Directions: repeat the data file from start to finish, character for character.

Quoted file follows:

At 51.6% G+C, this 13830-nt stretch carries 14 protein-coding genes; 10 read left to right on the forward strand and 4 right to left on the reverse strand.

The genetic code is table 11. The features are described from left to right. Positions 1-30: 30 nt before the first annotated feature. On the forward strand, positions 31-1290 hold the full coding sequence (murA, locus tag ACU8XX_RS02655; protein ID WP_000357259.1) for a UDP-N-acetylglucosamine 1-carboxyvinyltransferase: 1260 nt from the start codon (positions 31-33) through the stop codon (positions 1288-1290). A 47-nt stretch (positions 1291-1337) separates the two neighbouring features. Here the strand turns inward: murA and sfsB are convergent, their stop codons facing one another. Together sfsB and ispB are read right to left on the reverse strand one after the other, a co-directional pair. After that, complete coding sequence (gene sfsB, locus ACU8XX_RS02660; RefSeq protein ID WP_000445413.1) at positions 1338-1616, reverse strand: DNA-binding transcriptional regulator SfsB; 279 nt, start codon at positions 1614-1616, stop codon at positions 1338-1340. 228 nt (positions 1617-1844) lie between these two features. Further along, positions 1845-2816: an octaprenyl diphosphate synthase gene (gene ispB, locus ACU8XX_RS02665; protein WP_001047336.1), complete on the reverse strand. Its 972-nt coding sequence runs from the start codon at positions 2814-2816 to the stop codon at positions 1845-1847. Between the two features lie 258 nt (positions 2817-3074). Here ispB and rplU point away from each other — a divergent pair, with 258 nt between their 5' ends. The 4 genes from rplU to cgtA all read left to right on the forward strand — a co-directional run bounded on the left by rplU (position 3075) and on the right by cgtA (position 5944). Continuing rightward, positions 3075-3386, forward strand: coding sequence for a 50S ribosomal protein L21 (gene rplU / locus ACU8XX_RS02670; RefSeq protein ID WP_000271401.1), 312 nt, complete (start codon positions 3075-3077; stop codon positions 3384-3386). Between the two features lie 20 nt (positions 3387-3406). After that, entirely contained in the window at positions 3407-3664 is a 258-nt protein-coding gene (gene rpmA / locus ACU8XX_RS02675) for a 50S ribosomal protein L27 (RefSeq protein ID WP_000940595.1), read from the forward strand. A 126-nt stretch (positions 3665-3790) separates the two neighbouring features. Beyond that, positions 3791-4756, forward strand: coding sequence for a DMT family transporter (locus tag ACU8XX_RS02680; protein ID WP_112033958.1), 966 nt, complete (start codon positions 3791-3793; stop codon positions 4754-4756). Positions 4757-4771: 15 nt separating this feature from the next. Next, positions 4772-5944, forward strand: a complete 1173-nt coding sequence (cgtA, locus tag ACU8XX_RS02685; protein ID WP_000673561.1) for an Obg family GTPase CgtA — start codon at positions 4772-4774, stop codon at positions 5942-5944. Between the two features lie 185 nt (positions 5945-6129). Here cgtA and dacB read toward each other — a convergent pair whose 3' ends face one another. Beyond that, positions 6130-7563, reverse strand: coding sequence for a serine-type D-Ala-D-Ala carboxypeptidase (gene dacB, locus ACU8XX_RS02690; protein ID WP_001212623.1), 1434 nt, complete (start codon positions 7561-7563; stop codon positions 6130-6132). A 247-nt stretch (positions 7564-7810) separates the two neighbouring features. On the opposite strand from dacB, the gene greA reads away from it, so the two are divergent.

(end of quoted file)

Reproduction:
At 51.6% G+C, this 13830-nt stretch carries 14 protein-coding genes; 10 read left to right on the forward strand and 4 right to left on the reverse strand.

The genetic code is table 11. The features are described from left to right. Positions 1-30: 30 nt before the first annotated feature. On the forward strand, positions 31-1290 hold the full coding sequence (murA, locus tag ACU8XX_RS02655; protein ID WP_000357259.1) for a UDP-N-acetylglucosamine 1-carboxyvinyltransferase: 1260 nt from the start codon (positions 31-33) through the stop codon (positions 1288-1290). A 47-nt stretch (positions 1291-1337) separates the two neighbouring features. Here the strand turns inward: murA and sfsB are convergent, their stop codons facing one another. Together sfsB and ispB are read right to left on the reverse strand one after the other, a co-directional pair. After that, complete coding sequence (gene sfsB, locus ACU8XX_RS02660; RefSeq protein ID WP_000445413.1) at positions 1338-1616, reverse strand: DNA-binding transcriptional regulator SfsB; 279 nt, start codon at positions 1614-1616, stop codon at positions 1338-1340. 228 nt (positions 1617-1844) lie between these two features. Further along, positions 1845-2816: an octaprenyl diphosphate synthase gene (gene ispB, locus ACU8XX_RS02665; protein WP_001047336.1), complete on the reverse strand. Its 972-nt coding sequence runs from the start codon at positions 2814-2816 to the stop codon at positions 1845-1847. Between the two features lie 258 nt (positions 2817-3074). Here ispB and rplU point away from each other — a divergent pair, with 258 nt between their 5' ends. The 4 genes from rplU to cgtA all read left to right on the forward strand — a co-directional run bounded on the left by rplU (position 3075) and on the right by cgtA (position 5944). Continuing rightward, positions 3075-3386, forward strand: coding sequence for a 50S ribosomal protein L21 (gene rplU / locus ACU8XX_RS02670; RefSeq protein ID WP_000271401.1), 312 nt, complete (start codon positions 3075-3077; stop codon positions 3384-3386). Between the two features lie 20 nt (positions 3387-3406). After that, entirely contained in the window at positions 3407-3664 is a 258-nt protein-coding gene (gene rpmA / locus ACU8XX_RS02675) for a 50S ribosomal protein L27 (RefSeq protein ID WP_000940595.1), read from the forward strand. A 126-nt stretch (positions 3665-3790) separates the two neighbouring features. Beyond that, positions 3791-4756, forward strand: coding sequence for a DMT family transporter (locus tag ACU8XX_RS02680; protein ID WP_112033958.1), 966 nt, complete (start codon positions 3791-3793; stop codon positions 4754-4756). Positions 4757-4771: 15 nt separating this feature from the next. Next, positions 4772-5944, forward strand: a complete 1173-nt coding sequence (cgtA, locus tag ACU8XX_RS02685; protein ID WP_000673561.1) for an Obg family GTPase CgtA — start codon at positions 4772-4774, stop codon at positions 5942-5944. Between the two features lie 185 nt (positions 5945-6129). Here cgtA and dacB read toward each other — a convergent pair whose 3' ends face one another. Beyond that, positions 6130-7563, reverse strand: coding sequence for a serine-type D-Ala-D-Ala carboxypeptidase (gene dacB, locus ACU8XX_RS02690; protein ID WP_001212623.1), 1434 nt, complete (start codon positions 7561-7563; stop codon positions 6130-6132). A 247-nt stretch (positions 7564-7810) separates the two neighbouring features. On the opposite strand from dacB, the gene greA reads away from it, so the two are divergent.